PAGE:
Friday, October 9, 2015

Genealogy Do-Over Week 2 Cycle 4: 9-15 October 2015

Genealogy Do-Over Week 2 Cycle 4: 9-15 October 2015

Conducting Self-Interview
There are many different formats to use for your personal interview including a simple written narrative, a bullet point list of dates and places, or a family group sheet. Make sure you take your time and record the important data related to:
  • Birth
  • Marriage(s) and Divorce(s)
  • Religious events including bar/bat mitzvahs, baptisms, confirmations, etc.
  • Children
An additional option is to actually write out your own mini-biography in your own “voice.” You can then extract the data (next week) for your research log and you’ll have a nice memento to pass on to your family.
  • What I Plan to Do: I created both a personal interview and a family group sheet for myself and my parents. The interview is important – it is a “brain dump” of what I know in terms of dates, places etc.
  • “All-In” Participant Options: Select an interview format that works for you and enables you to extract the necessary information to launch your initial research next week.
  • Modified Participant Options: Review any copies of family group sheets in your files and check them for accuracy.
Conducting Family Interviews
Once your interview is done, create a list of aunts, uncles, cousins and other relations who would have information about your parents, grandparents and other extended family members. Again, the format and method of interviewing is up to you. Some options:
  • Family Group Sheet: If you have a fillable form (print or online) have your family members complete as much information as possible about their own immediate families.
  • Record an Interview: With today’s technology it is easier than ever to record an interview. Consider using Skype and one of the several Skype recording programs. Or download an app for your iPhone or Android device. Yes, you will have to transcribe or record the information, but what can compare to preserving the voice of a family member as they describe their family’s history?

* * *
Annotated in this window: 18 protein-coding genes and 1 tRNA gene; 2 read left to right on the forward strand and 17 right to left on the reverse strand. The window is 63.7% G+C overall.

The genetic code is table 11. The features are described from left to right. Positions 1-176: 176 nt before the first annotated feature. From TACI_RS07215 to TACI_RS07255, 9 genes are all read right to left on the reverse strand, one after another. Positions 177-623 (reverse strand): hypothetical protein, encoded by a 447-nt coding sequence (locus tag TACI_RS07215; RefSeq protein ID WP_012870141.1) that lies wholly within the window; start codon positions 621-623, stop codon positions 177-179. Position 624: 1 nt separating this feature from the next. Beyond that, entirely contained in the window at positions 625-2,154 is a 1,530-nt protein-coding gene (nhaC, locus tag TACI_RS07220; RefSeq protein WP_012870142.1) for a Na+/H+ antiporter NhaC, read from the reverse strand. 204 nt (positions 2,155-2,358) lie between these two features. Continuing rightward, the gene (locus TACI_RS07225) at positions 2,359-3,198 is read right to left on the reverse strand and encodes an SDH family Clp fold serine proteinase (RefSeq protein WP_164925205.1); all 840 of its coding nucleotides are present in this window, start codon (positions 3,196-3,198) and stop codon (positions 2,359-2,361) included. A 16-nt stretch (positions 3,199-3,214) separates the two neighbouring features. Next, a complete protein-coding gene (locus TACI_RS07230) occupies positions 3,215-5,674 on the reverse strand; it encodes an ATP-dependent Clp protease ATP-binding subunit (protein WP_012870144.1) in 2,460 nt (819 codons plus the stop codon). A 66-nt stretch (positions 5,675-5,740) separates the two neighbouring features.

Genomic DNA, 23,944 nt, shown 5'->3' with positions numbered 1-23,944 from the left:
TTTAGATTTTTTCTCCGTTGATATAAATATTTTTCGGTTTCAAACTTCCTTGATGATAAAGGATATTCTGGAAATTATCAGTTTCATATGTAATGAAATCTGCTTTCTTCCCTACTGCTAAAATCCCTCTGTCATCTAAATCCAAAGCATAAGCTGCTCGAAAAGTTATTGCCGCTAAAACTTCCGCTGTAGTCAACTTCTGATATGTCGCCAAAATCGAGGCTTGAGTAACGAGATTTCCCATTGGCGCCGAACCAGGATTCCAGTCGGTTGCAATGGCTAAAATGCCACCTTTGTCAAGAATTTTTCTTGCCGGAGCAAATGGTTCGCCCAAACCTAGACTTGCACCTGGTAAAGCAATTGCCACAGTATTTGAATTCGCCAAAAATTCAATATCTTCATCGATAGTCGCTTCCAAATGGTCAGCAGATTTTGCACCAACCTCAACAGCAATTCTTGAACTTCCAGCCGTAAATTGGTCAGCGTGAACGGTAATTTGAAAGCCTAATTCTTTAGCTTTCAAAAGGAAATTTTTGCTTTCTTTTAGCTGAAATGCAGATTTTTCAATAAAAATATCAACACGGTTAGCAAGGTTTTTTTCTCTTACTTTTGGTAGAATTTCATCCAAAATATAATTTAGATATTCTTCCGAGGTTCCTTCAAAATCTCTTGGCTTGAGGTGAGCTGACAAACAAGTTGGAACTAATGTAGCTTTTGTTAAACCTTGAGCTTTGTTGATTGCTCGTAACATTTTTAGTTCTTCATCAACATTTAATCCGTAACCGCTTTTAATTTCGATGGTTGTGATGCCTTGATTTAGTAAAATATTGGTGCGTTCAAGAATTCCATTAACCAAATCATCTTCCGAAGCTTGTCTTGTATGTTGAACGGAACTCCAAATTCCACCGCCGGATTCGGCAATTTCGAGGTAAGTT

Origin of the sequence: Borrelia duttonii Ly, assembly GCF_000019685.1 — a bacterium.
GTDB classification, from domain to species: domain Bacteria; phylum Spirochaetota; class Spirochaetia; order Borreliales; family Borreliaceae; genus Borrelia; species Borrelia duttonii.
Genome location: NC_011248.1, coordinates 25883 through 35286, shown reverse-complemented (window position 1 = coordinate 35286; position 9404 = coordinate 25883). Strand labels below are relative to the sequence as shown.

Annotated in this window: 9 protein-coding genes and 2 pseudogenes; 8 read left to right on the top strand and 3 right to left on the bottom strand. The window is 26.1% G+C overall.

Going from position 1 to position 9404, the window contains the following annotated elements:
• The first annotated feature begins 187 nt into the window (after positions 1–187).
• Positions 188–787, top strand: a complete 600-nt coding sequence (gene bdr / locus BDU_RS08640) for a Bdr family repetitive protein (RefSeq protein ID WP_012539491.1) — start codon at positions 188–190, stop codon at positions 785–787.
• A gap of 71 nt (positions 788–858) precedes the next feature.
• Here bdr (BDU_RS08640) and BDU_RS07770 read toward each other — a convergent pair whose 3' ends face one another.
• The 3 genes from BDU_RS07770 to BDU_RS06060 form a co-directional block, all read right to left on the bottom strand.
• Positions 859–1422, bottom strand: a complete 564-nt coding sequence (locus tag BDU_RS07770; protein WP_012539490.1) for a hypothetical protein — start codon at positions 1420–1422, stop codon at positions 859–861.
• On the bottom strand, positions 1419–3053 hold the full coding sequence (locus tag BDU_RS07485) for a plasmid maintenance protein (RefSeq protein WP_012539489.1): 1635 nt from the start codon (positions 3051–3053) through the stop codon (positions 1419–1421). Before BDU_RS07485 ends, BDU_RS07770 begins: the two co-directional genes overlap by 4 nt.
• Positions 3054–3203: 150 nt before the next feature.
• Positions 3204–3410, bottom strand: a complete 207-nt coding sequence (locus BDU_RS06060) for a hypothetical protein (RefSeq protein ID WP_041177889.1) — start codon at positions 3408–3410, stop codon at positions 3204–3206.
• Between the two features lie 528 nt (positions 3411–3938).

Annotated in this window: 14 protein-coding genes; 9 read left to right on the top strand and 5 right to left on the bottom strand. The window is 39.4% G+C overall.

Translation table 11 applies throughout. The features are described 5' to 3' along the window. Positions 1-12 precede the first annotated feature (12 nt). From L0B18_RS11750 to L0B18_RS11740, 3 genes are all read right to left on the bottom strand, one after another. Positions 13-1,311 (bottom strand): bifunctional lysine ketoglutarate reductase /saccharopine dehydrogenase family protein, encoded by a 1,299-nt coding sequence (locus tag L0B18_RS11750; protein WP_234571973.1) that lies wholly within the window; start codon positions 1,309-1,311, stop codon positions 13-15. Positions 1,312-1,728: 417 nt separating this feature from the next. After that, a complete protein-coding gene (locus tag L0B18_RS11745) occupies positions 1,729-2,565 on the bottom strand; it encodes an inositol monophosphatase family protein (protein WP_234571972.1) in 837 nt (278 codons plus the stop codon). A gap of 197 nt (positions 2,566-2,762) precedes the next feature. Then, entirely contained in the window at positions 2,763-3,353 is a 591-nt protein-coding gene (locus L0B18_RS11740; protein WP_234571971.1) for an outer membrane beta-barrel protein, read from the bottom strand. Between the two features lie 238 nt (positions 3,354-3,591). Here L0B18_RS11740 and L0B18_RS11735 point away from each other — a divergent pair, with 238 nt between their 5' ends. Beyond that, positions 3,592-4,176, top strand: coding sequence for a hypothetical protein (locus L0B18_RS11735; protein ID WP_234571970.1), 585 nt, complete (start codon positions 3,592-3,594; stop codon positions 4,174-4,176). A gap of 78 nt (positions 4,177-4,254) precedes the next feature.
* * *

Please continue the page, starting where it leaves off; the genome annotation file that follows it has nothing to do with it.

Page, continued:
Setting Research Goals
While I have listed this topic first in this week’s series of topics, you really need some initial data (from the interviews above) before you can set research goals. Very often people set goals such as “trace my family’s Irish roots” that are too broad or are based on family lore or assumptions.

Set goals based on information from initial interviews; don’t worry if you believe some information is incorrect. Next week we will create research goals to prove or disprove data points. Create a simple list such as “verify birth location for _________” or “determine parents of _________.” Next week these goals will form the start of your research plan.
  • What I Plan to Do: I actually did Family Group Sheets for myself (easy since I have no children) and both my parents. I also spent time on the phone with some of my aunts asking questions. I took notes because they weren’t comfortable being recorded on Skype – I ALWAYS ask permission when I interview a family members. It is important that they understand how the information will be used and how it will be recorded.
  • All-In Participant Options: Use paper, Evernote, OneNote, or any program to track your research goals.
  • Modified Participant Options: If you have existing lists of research goals, verify that they are in line with any family group sheet data. Create new goals based on new insights after reviewing the data.


Well, with family interviews, I'll finish those over the holidays ... I've got some information on family group sheets, and I'll send them to family members to review and revise ... they'll remember things I forget, so I feel pretty good that I'll get fairly accurate and complete sheets back from them.

I'm getting ready to start self-interviews. I plan on video recording them so I'll have an artifact to leave.

Some research goals:
  • Verify birth location for George Milton Rice, and Edna Virena Perkins
  • Verify marriage date and location for George and Edna
  • Verify residence in Oklahoma Territory

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